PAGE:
We first had to catch a bus into San Jose. It was an interesting process. It was a weekday morning and we quickly got caught up in rush hour traffic. Walking was easy. It would seem that driving in this country takes a whole new set of skills that I simply do not have. There are no street signs and everyone seems to follow some unwritten Darwinian traffic code - only the strongest survive. Trucks and buses move in and out of tiny, crowded streets without hitting the cars sandwiched in between them. Motorcycles and mopeds weave their way through what little space remains. Watching this unfold was an experience unlike anything I had ever encountered. I would surely crumble under these conditions. My pampered American ways had no place on these roads. 

We managed to find the first bus. What should have been a 15 minute commute from Alajuela to San Jose was actually going to be about an hour. Luckily I found myself sitting next to a man names Carlos. His English was perfect, probably better and more formal than my own. Carlos could certainly sense how out of place I was and was kind enough to strike up a conversation. As it turns out, Carlos is a plant scientist working at an agricultural research institute in San Jose. His work centers around making Costa Rican farming more sustainable. His current project involved introducing new potato varieties from Peru into the mix to help transition away from monocultures. 

We talked for a while about his approach to this but his concerns seemed daunting. Like everywhere else in the world, Costa Rica is facing an uncertain future with climate change. Areas that once sustained certain types of farming are no longer able to do so. He made sure to point out every farm along our rout and explain to me what was obviously wrong - huge, chemical-laden coffee plantations, timber lots chock full of invasive eucalyptus trees, and almost no erosion control anywhere, which is clogging up tropical streams with an endless supply of runoff and sediments. 

I could have talked to Carlos all day, however, we had to part ways. I was lucky to have met him. We grabbed a cab to the next bus station. Yet another awkward ride ensued as the kind cab driver did his best to speak in slow, easy Spanish. Within an hour our bus had arrived. We boarded with only a handful of other people. From what I have come to understand, there are two main routs from San Jose to San Vito - one takes you through the mountains and the other takes you down the coast. With my face glued to the window, it soon became apparent that our driver was taking us through the mountains.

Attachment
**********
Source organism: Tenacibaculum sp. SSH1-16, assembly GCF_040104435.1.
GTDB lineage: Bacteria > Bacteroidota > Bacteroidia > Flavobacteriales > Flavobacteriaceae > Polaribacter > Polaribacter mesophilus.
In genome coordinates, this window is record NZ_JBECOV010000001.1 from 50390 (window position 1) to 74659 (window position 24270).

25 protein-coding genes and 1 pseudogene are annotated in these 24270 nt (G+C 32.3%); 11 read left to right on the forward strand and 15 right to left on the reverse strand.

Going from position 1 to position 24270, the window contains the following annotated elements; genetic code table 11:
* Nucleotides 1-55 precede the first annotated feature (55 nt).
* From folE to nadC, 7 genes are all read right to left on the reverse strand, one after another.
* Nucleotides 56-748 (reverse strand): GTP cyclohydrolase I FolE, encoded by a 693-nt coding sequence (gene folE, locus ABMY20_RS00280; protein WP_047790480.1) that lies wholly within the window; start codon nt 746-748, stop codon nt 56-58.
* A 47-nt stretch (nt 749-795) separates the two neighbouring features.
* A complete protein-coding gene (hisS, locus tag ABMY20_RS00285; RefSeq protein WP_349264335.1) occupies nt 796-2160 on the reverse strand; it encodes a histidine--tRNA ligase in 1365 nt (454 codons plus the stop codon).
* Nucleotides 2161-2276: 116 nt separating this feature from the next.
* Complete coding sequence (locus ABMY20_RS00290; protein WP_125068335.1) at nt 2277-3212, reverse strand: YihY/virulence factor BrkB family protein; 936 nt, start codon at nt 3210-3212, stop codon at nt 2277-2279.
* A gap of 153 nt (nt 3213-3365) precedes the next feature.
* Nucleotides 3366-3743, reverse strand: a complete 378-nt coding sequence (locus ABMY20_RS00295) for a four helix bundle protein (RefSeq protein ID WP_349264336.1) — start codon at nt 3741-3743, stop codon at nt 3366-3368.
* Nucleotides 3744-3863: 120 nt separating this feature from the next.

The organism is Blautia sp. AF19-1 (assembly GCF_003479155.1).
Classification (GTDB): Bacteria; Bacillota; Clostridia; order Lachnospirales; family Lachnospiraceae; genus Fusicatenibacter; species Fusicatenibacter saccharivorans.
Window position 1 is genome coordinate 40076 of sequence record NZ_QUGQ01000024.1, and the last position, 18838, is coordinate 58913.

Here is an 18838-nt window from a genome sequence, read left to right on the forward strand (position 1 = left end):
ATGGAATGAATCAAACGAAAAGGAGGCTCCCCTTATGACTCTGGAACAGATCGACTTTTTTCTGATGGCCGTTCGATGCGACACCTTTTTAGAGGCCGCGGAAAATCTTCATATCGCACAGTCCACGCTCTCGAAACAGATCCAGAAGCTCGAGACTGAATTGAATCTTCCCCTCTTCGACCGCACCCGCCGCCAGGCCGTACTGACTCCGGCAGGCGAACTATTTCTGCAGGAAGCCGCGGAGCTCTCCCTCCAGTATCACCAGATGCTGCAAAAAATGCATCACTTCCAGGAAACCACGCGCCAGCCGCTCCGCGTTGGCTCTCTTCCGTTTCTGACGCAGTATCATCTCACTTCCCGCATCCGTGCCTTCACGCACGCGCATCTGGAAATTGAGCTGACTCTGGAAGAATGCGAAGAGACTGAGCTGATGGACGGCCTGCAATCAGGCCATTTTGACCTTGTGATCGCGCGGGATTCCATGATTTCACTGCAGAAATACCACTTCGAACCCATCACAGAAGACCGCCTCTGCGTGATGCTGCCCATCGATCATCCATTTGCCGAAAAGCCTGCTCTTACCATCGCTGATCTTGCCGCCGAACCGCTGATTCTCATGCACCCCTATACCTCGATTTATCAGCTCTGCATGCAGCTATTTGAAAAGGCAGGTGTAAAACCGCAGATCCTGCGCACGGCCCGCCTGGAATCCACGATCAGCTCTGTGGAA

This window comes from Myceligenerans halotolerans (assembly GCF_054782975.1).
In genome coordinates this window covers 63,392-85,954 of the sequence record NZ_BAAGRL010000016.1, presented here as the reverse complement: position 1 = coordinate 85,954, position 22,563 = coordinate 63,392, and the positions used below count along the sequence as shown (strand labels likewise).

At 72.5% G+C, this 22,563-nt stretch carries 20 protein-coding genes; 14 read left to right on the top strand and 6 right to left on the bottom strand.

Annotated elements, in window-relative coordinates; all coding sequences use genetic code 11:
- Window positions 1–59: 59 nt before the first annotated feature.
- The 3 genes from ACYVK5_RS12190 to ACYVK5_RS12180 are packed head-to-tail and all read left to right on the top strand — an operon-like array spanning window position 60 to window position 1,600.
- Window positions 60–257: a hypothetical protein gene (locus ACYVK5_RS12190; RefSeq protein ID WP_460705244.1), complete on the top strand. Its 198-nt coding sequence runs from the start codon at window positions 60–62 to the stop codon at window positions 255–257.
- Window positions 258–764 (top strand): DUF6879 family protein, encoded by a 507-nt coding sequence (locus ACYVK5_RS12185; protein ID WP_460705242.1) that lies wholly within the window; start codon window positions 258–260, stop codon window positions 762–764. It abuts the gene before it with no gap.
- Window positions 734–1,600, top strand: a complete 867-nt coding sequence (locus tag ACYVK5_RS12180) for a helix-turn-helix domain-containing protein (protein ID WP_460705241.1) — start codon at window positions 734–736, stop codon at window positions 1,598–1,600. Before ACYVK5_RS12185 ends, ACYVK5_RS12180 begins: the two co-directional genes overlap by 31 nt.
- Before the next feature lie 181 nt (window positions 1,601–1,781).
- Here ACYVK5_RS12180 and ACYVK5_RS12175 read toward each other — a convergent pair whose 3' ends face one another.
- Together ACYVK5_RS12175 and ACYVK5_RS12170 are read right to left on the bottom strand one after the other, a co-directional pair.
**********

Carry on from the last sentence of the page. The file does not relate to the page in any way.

Like a kid in a candy shop, the scenery had my complete attention. The combination of the size of the bus and the elevation that we had to climb meant that the ride was slow enough that I could actually do some botanizing from the window. Again, I had almost no idea what I was seeing. The only plants I was remotely able to recognize were some sort of Dicranopteris fern that covered exposed roadsides and plenty of bamboo orchids (Arundina graminifolia), a species that has naturalized throughout the tropics but was originally native to parts of Asia. The rest quickly became a green blur of tree ferns, palms, and other tropical looking trees. I couldn't wait to explore with someone who knows a thing or two about Costa Rican flora.

We actually made good time considering the length of the trip. In just under 6 hours we were walking down the main path at the Wilson Botanical Garden. Here we were to meet our friend Dave. We found him watering some cacti. Though this was technically the rainy season, they had not received any rain in over a week. Some of the plants didn't quite know what to do. We found our sleeping arrangements for the next few days and were anxious to start exploring. The main grounds of the garden were jaw droppingly gorgeous. There was more plant diversity within a stones throw than anywhere else I have ever been. Dave had some work to finish up so he gave us a map of the grounds and sent us on our way. 

Being completely new to this area, I was a bit wary of what I might encounter. Does Costa Rica have its own tropical version of poison ivy? Was I going to brush up against or touch something that would result in a rash? I asked Dave if there was anything I should avoid and he had only one response, caterpillars. "Don't touch any of the caterpillars. Some can totally ruin your day." Noted.